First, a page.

When the wisemen entered his court forty years later, Herod was no longer a vital and clever man. He was almost seventy years old, and according to Josephus his health was greatly deteriorating: 

“But now Herod’s distemper greatly increased upon him, after a severe manner; and this by God’s judgment upon him for his sins. For a fire glowed in him slowly, which did not so much appear to the touch outwardly, as it augmented his pains inwardly. For it brought upon him a vehement appetite to eating, which he could not avoid to supply with one sort of food or other. His entrails were also exulcerated; and the chief violence of his pain lay in his colon. An aqueous and transparent liquor also had settled itself about his feet: and a like matter afflicted him at the bottom of his belly. Nay farther, his privy member was putrified, and produced worms. And when he sat upright, he had difficulty of breathing, which was very loathsome on account of the stench of his breath, and the quickness of its returns. He had also convulsions in all parts of his body: which increased his strength to an insufferable degree. It was said by those who pretended to divine, and who were endued with wisdom to foretell such things, that God inflicted this punishment on the King on account of his great impiety.” (Josephus, Ant. Of the Jews XVII; 6:5.)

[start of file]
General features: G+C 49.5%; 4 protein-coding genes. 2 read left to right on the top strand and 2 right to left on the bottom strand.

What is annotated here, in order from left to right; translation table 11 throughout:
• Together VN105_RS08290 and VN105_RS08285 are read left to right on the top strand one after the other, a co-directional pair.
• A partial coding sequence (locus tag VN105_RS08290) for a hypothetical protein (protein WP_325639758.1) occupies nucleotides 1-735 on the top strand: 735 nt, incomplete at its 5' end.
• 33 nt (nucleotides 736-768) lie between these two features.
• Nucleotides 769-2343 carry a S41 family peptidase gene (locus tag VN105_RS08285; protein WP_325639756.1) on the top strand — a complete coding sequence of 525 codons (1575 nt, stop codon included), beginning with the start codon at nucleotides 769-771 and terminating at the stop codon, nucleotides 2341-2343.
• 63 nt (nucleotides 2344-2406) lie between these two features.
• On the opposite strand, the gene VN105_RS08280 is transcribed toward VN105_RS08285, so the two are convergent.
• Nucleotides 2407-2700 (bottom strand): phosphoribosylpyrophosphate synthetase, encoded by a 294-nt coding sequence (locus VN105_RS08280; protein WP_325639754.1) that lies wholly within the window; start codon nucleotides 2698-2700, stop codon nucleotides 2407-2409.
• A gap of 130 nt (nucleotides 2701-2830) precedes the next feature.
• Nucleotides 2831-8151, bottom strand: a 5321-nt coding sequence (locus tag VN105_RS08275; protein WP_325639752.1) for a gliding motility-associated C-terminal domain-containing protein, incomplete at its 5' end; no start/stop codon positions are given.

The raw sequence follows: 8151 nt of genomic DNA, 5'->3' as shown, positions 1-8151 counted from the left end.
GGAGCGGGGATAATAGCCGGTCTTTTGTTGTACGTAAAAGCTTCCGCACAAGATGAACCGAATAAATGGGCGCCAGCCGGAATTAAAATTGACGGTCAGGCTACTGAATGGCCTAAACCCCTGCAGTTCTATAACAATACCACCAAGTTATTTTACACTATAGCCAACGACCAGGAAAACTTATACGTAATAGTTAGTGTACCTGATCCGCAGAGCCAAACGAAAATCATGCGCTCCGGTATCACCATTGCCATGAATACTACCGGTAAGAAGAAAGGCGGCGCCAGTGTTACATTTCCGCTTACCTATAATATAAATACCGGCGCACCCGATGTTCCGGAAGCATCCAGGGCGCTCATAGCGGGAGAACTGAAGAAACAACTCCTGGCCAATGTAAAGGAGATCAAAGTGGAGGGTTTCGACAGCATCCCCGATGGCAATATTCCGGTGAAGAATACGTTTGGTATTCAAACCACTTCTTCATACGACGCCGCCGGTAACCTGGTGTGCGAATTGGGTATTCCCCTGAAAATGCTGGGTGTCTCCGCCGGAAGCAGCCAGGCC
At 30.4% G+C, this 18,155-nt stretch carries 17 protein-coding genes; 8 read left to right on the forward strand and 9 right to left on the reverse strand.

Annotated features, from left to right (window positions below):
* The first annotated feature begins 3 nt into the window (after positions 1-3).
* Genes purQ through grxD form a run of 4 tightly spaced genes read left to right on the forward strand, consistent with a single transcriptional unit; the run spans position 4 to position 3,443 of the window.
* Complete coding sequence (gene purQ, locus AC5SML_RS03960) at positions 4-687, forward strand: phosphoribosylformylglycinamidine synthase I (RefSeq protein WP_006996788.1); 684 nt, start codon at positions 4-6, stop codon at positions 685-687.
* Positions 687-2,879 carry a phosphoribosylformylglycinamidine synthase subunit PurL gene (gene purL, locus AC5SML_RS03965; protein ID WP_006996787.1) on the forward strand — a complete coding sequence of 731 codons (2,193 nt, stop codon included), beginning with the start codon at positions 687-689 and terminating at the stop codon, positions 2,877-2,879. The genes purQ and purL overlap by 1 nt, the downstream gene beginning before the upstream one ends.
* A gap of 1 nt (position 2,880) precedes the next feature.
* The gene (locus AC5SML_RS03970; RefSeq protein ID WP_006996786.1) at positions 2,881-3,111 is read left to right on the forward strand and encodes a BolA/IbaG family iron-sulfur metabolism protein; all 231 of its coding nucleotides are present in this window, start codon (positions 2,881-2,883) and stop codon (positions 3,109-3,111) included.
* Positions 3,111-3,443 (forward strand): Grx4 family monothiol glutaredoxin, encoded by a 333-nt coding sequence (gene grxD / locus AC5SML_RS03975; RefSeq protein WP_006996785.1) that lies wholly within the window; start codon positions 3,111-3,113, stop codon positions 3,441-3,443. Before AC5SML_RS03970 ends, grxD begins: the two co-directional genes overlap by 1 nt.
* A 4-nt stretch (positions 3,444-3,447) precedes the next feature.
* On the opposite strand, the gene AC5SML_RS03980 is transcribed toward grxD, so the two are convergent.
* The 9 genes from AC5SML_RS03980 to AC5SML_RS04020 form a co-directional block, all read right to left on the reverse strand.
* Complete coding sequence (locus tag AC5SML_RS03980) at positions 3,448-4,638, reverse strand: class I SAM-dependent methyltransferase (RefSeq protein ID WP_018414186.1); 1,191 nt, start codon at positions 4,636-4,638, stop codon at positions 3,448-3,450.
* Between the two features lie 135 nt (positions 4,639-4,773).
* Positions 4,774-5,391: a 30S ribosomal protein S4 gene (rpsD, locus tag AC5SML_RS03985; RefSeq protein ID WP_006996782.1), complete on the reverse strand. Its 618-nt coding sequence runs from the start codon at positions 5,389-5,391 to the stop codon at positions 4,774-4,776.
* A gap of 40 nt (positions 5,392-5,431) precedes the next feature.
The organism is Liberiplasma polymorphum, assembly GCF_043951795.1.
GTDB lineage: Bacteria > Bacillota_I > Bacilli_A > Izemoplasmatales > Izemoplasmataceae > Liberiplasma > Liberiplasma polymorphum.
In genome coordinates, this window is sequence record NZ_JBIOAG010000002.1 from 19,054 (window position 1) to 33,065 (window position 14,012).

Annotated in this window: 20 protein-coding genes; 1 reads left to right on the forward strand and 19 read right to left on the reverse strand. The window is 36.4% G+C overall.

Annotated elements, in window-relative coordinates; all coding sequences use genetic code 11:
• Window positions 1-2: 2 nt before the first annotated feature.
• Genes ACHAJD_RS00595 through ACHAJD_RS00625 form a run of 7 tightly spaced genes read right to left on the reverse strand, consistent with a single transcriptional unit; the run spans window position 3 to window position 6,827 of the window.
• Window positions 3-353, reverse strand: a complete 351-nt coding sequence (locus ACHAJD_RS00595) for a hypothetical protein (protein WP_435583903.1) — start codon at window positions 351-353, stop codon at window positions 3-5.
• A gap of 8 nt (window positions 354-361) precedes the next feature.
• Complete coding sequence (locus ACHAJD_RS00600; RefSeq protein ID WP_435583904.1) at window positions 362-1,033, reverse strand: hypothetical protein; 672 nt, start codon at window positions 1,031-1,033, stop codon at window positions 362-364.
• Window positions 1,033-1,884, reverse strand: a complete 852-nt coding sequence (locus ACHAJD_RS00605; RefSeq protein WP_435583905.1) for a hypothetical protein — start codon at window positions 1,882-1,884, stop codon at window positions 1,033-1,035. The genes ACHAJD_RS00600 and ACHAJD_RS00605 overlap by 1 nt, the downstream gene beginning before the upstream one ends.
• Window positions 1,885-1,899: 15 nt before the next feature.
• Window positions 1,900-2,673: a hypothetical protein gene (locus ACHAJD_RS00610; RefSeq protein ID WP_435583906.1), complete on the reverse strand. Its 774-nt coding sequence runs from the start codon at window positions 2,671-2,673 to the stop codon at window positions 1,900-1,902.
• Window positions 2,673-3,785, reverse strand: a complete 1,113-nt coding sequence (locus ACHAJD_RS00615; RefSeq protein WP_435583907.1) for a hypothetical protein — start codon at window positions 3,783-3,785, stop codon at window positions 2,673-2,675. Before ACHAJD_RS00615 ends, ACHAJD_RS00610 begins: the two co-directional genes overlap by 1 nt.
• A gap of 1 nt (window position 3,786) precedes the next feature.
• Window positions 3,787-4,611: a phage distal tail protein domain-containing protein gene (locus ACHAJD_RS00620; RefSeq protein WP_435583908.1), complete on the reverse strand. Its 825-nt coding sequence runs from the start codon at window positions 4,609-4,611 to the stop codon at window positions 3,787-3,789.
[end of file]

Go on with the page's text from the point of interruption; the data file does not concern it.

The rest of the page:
In addition to his physical ailments, he carried a great burden in his vehemence to pacify Rome.  According to a well-known historian, “Italy was a poor country. And it had become further impoverished by war and the growth of Rome. It could no longer even feed itself…That is where the provinces came in. Their function was to provide money. They paid tribute.” (Perowne, The Life and Times of Herod the Great, p.88) The tax spoken of in Matthew 2 is believed to have brought the rise of the Zealots. Rebellion was not tolerated by Rome, as the obliteration of the Gauls, Greece and Carthage could attest. Aware of this, and in an effort to thwart sedition, Herod had recently called for the death of three of his own sons. The golden eagle outside the temple was destroyed by students about this same time who Herod caught and burned alive. Full of physical pain, grief and perhaps a bit out of his mind, Herod did the unthinkable in calling for the death of the innocents, blind to the fact that this new king might actually be the coming Messiah. 

In Herod’s attempt to build Jerusalem up to the city of his dreams, a jewel that Rome would recognize as the seat of the one true God, he missed what was right before him. He was so focused on the political, that he missed the spiritual. As Perowne put it, “Herod’s tragedy was not that he saw the vanity of the dream, but that he never beheld the glory of the vision.” (Perowne, p.180) 

Leave a Reply

Fill in your details below or click an icon to log in:

WordPress.com Logo

You are commenting using your WordPress.com account. Log Out /  Change )

Facebook photo

You are commenting using your Facebook account. Log Out /  Change )

Connecting to %s